The legendary 1980’s London group release a three-track EP called Forever – and it’s brilliant!
The UK ‘mutant-psycho-punk-blues’ band Folk Devils have re-formed and just announced that a new EP drops on September 18th – the first new music from the boys in 33 years! Old live favourite Ink Runs Dry is sandwiched by new compositions Forever and My Slum Soul.
Originally managed by Ray Gange, star of The Clash’s film Rude Boy, the Folk Devils first single Hank Turns Blue was recorded for £180 (allegedly the bands combined dole money) and released on the label Ganges Records and distributed through Rough Trade. It reached number three in the indie charts in 1984 and sat there for six weeks being kept off the top spot only by New Order and Depeche Mode.
Founder members, guitarist Kris Jozajtis and bassist Mark Whiteley, reformed the group by recruiting members of a short-lived 1987 version of Folk Devils that included guitarist Nick Clift and drummer John Hamilton.
Together with singer Dave Hodgson they soon discovered they had created a well-oiled twin-guitar juggernaut that brimmed with the same restless, twisted blues that characterised the first and second iterations of the band from 1983-87 when they were fronted by the highly underrated and now sadly-departed singer/songwriter Ian Lowery, who died in 2001. Hodgson, a fellow transplant from the North-East, had known Lowery in the early 80s prior to Folk Devils, when the two were in their respective post-punk bands Ski Patrol and Parting Shots.
On the reunion and new music Mark Whiteley said: “After a few decades apart we decided to do one gig to celebrate the release of our anthology. It went well, we enjoyed revisiting our old material and the addition of a second guitarist gave the whole thing a raw, visceral, well-crafted energy.
“Dave fitted in well, taking on a monumental task of filling Ian’s shoes and smashing it out the park.
“Forever” is a song about isolation, betrayal, anger at a lost love and a world of venal greed. Its thematic twin “My Slum Soul” is a kind of fever-dream apparition that may well find the core of its neurosis in the modern- day political climate.
“Both songs wrestle with the erosion of trust, shattered lives, consumed and excreted by a world that’s forgotten its soul, a world that patently does not give a fuck”.
Guitarist Kris explains the band’s punk roots: “Every Folk Devil was influenced by punk. The first generation of punk acts, both British and American, opened-up the practical and creative possibilities of music for malcontents like us.
“But as much as we all loved and sought out the excitement, attack and intensity of punk rock, we were never a ‘punk band’.
“Our inspirations and reference points were far more diverse, and we were always arguing about what we should all be listening to.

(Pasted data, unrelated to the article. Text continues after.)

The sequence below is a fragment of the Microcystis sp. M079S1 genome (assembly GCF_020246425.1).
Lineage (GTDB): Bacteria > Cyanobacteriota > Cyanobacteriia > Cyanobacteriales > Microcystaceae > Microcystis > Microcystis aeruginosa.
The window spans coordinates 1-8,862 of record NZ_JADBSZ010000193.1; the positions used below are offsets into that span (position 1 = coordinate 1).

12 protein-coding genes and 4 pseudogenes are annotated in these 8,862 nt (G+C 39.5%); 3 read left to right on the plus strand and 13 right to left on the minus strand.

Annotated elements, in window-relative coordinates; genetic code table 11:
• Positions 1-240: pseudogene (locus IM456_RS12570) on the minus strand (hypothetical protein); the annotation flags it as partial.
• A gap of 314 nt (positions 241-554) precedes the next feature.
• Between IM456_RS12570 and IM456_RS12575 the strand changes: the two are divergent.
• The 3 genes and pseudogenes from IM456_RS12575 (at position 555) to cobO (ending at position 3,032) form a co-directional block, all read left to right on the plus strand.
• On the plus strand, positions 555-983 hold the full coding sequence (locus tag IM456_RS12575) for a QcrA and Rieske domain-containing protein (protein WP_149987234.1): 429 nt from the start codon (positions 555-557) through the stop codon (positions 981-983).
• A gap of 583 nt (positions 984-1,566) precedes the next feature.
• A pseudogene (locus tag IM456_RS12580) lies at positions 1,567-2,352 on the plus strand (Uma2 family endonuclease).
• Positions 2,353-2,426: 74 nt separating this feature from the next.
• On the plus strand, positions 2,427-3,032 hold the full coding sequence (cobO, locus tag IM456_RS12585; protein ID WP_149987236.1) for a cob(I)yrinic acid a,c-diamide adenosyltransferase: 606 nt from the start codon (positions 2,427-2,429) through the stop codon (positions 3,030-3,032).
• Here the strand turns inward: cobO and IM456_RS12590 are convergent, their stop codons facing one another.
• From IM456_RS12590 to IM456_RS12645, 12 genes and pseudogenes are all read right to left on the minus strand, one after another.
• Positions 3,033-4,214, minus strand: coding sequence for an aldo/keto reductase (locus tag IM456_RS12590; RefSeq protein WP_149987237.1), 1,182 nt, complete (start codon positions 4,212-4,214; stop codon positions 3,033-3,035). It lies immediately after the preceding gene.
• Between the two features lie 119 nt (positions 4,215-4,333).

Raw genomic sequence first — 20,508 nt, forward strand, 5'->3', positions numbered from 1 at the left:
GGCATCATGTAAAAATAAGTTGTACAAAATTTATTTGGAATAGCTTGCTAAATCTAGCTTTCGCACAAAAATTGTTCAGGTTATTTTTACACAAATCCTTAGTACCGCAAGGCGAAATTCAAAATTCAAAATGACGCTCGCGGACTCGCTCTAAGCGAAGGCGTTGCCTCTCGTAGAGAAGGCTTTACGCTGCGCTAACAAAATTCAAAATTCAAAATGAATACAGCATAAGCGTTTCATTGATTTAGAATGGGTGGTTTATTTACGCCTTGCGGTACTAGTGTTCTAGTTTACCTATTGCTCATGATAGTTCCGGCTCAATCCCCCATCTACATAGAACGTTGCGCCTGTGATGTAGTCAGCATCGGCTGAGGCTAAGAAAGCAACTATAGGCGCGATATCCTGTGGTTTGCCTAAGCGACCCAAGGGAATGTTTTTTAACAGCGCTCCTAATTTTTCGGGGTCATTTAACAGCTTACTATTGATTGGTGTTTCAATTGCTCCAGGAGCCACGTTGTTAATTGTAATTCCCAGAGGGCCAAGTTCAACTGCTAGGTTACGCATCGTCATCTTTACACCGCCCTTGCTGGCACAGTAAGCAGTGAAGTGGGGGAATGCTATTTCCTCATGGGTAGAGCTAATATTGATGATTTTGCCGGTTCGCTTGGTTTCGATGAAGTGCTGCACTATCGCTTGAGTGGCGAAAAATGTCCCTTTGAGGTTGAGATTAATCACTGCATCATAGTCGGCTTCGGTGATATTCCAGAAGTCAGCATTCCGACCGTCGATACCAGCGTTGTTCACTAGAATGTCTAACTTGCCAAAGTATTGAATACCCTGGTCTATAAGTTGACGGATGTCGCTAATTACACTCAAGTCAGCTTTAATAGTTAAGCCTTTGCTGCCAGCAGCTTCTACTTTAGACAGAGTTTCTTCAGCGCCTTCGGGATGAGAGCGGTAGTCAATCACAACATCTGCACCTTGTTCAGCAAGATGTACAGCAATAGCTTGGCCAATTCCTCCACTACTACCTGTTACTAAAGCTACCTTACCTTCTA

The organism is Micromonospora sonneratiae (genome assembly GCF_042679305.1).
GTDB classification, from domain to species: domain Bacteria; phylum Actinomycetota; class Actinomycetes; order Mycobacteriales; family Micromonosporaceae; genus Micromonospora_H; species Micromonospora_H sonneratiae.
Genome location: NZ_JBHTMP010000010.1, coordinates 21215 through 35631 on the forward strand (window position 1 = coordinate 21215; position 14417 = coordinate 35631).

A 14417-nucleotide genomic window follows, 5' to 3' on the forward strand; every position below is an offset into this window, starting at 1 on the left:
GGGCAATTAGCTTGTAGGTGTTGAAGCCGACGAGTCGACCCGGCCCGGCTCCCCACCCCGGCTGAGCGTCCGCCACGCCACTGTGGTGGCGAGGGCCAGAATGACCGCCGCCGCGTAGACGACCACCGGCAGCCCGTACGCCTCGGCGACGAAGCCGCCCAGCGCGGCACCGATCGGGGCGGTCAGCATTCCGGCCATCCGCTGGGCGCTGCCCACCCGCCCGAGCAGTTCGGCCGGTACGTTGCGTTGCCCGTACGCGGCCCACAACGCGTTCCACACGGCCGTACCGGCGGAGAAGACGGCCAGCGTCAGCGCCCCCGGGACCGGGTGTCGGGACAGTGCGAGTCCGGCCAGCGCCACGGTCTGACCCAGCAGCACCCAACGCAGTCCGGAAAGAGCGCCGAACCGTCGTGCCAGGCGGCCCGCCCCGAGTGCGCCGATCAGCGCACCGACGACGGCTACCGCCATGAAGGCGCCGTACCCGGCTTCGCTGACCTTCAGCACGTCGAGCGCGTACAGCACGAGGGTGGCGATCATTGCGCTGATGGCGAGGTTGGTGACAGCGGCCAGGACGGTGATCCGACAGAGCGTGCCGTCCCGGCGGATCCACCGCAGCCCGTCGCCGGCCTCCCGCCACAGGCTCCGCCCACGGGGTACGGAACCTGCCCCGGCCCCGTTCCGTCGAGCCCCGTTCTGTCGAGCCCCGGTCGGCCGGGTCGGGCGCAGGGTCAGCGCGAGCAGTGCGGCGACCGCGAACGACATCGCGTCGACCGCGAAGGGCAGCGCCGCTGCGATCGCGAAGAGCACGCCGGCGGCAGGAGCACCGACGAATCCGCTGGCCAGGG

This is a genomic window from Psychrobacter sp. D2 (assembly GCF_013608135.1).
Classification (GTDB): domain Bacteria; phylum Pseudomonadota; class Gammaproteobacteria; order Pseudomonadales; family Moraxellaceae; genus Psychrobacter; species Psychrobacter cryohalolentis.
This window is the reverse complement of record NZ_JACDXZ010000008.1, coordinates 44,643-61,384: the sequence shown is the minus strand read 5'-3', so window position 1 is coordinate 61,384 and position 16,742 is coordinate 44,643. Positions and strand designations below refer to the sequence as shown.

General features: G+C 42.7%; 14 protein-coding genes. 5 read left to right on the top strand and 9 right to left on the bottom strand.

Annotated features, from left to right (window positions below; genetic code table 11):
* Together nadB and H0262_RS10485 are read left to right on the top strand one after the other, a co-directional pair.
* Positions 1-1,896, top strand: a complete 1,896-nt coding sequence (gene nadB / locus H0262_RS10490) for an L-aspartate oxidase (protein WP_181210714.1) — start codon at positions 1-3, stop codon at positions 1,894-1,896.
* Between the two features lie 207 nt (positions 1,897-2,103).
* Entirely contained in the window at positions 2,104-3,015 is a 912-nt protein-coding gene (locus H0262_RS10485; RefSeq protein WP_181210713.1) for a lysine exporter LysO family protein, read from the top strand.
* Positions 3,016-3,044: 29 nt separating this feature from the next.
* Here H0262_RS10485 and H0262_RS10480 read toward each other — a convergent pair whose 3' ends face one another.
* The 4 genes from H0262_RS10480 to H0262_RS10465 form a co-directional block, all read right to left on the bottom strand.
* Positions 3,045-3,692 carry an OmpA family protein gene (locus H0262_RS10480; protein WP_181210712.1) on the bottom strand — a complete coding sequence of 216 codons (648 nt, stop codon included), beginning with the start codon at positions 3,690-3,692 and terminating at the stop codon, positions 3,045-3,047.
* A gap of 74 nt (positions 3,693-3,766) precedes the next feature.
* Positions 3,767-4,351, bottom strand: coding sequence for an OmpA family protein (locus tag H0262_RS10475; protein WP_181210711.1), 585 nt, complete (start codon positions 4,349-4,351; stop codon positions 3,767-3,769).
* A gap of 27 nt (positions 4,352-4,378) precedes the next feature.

“The sound of the band has always cohered around Mark’s bass playing which seems to me to channel the drive and precision of The Stranglers’ JJ Burnel, the brute force of Lemmy and the funk of Youth-era Killing Joke to function as a lead instrument in its own right.”
On the re-recording of “Ink Runs Dry” Kris Jozajtis notes: “It’s a classic Folk Devils song with a brilliant lyric by Ian. So it’s an acknowledgement of the debt we owe him, a nod of respect to one of the great unsung talents of rock ‘n’ roll.
“It always felt like a ‘BIG’ tune to us; Yet despite there being two pretty decent radio session versions of it available, there’s always been a sense of unfinished business because “Ink” had never received the full studio treatment the song deserved.
“I think the new, turbo-charged twin guitar version puts that right.”
So what might the future hold for Folk Devils?
“The songs will hopefully still speak to malcontents like ourselves, who are both fascinated and appalled by what we might encapsulate as ‘the human condition,’ said Kris.
“The dark humour and mordant wit that characterised Lowery’s lyrics is still intact I think, and despite the inevitable encroachments of age we haven’t really lost the dissatisfaction and anger that we tried to articulate in words and music back in the ‘80s.
“So we’re likely to continue making a mighty and righteous racket, both live and on record, as long as anyone cares to listen.”
Forever EP lands on 10” Vinyl and Digital on 18 September, 2020 via Optic Nerve Recordings.
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I’m Roger Kasper, 55. A punk since October 77 when the Stranglers rocked Top of the Pops with No More Heroes. Journalist since 1983 with stints on national newspapers and magazines and editor of local papers. I’m Gravesend born and dragged up I keep poultry, garden, run and generally make a nuisance of myself!